75 Broad Street
New York, NY 10004
P: (212) 845-5200
Human Rights Watch
Human Rights Watch is dedicated to protecting the human rights of people around the world. They stand with victims and activists to prevent discrimination, to uphold political freedom, to protect people from inhumane conduct in wartime, and to bring offenders to justice. They investigate and expose human rights violations and hold abusers accountable. They challenge governments and those who hold power to end abusive practices and respect international human rights law. They enlist the public and the international community to support the cause of human rights for all.
350 Fifth Avenue, 34th Floor
New York, NY 10118-3299
P: (212) 290-4700
DISRUPTING IMPLICIT BIAS TO ADVANCE DIVERSITY AND INCLUSION: PRACTICAL STEPS TO COUNTER THE EFFECTS OF IMPLICIT BIAS IN THE LEGAL PROFESSION
Sponsored by the Committees on Civil Rights and Diversity & Inclusion
During NYSBA’s Annual Meeting January 2017 a CLE program was held that took an empirical look at implicit bias and bias interrupters in the legal profession.
Please click hereto access the coursebook for Disrupting Implicit Bias to Advance Diversity & Inclusion CLE Program.
Please note, only people that were able to attend the program in-person are eligible for CLE credit.
VOTING RIGHTS LEGISLATION: RESTRICTIONS, EXPANSION AND THE IMPACT ON THE 2016 ELECTIONS
Sponsored by NYCLA and the Committee on Civil Rights
In October our panel of experts discussed The Voting Rights Act of 1965, amendments to the law, key decisions interpreting the law and the impact on the disenfranchised. Special attention was paid to the recent state actions imposing limits or restrictions on voting rights, as well as some state actions that have actually made it easier for people to register to vote.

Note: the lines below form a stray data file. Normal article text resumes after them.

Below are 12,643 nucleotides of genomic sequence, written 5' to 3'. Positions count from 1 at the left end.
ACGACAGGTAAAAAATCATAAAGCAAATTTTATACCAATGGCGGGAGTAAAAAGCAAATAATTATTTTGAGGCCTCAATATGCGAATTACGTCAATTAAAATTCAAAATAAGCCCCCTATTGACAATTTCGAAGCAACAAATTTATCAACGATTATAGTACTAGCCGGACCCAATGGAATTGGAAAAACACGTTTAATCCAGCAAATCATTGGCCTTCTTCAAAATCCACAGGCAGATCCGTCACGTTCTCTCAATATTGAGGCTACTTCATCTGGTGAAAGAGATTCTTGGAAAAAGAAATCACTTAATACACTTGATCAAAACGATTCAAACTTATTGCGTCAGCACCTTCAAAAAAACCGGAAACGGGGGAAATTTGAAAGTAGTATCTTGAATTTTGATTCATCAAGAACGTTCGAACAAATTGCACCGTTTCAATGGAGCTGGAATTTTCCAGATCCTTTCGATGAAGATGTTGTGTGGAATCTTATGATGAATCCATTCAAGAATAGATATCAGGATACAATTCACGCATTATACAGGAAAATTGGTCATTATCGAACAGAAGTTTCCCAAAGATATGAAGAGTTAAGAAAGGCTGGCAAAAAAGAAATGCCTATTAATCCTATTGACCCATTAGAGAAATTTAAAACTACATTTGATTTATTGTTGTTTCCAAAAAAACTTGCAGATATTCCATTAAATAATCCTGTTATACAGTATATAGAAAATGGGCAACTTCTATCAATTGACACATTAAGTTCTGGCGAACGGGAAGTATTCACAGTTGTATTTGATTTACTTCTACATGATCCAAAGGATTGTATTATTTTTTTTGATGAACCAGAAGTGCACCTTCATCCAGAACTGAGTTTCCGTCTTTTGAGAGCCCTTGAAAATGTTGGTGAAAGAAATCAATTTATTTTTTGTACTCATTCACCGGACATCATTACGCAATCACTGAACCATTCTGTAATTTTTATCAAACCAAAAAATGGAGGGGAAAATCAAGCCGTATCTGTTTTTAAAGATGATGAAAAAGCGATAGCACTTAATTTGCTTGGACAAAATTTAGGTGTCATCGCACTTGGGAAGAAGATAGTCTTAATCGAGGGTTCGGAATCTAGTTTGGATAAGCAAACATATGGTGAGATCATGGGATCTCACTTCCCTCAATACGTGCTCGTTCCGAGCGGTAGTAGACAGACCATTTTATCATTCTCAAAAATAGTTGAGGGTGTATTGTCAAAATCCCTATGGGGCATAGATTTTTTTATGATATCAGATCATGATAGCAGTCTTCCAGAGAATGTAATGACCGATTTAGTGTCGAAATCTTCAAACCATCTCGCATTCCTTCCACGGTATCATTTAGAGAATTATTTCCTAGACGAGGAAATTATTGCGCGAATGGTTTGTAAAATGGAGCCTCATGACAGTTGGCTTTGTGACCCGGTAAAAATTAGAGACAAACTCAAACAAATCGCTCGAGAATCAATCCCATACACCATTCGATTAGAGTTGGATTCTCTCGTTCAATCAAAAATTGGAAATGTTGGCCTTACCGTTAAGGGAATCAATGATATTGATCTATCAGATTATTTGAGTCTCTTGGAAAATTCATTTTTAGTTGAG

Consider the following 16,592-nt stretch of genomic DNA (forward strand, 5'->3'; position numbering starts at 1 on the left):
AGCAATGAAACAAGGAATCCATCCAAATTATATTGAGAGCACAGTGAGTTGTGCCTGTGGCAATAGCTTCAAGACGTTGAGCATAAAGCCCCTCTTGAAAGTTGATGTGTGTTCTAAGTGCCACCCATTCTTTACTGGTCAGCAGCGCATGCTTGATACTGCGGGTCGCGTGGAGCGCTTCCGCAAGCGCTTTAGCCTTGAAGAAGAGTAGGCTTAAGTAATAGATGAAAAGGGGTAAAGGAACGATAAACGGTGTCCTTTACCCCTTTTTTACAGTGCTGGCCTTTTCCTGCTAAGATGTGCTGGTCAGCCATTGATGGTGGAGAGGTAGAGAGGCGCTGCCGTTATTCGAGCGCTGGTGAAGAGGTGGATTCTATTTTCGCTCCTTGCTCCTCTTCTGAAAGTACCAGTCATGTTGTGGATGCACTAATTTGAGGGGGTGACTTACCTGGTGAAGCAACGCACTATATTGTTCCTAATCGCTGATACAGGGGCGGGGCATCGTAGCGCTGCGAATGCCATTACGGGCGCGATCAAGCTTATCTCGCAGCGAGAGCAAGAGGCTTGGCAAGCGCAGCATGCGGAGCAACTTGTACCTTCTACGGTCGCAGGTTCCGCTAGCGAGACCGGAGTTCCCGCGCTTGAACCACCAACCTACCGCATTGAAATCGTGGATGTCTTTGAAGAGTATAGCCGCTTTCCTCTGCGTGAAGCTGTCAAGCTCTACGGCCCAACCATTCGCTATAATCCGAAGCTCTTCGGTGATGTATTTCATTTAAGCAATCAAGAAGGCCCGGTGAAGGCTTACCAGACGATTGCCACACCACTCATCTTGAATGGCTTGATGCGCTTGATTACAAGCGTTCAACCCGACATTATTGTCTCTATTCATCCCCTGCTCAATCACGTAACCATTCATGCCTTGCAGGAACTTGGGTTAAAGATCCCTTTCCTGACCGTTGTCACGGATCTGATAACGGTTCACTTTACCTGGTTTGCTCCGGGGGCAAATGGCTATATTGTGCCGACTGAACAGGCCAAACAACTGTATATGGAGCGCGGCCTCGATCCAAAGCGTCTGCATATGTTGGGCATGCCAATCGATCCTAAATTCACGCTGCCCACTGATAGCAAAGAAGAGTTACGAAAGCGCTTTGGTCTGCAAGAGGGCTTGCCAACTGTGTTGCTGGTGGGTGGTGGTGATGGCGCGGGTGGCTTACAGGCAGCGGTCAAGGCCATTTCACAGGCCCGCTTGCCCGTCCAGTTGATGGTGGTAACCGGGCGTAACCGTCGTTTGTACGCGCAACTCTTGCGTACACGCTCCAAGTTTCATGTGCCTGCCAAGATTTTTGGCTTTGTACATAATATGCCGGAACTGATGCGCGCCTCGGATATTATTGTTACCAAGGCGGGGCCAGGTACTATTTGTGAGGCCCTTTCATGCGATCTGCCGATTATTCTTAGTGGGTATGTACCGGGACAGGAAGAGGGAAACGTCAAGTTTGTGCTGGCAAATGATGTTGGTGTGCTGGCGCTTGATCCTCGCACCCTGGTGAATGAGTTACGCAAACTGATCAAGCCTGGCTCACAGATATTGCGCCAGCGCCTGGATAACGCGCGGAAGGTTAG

BAIL REFORM IN NEW YORK STATE: MOVING FORWARD
In April, the Committee on Civil Rights sponsored a MCLE Credit program (1.5 credits in professional practice) that examined current laws and addressed the issues regarding the need for reforming bail procedures in New York State courts.
Please click here to access the coursebook for the Bail Reform in New York State: Moving Forward CLE Program.
Please note, only people that were able to attend the program in-person are eligible for MCLE credit.
THE 2016 CONSTANCE BAKER MOTLEY SYMPOSIUM: THE IMPACT OF IMPLICIT BIAS ON LAWYERS AND THE LEGAL PROFESSION
The Committees on Civil Rights and Diversity & Inclusion sponsored this program during The New York State Bar Association’s 139th Annual Meeting. Whether you are a criminal defense attorney, judge, law school clinician, legal services attorney or the managing partner of a major law firm, implicit bias affects you every day. This program demonstrated implicit or unconscious bias so all lawyers understand how it impacts our work. A few specific views of bias in our profession were explored: Are law schools preparing lawyers who have awareness of the impact of bias? How can implicit bias affect setting bail or jury deliberations? When do we see implicit bias in the courtroom? How can we overcome the impact of bias in law firm employment determinations including promotion and partnership?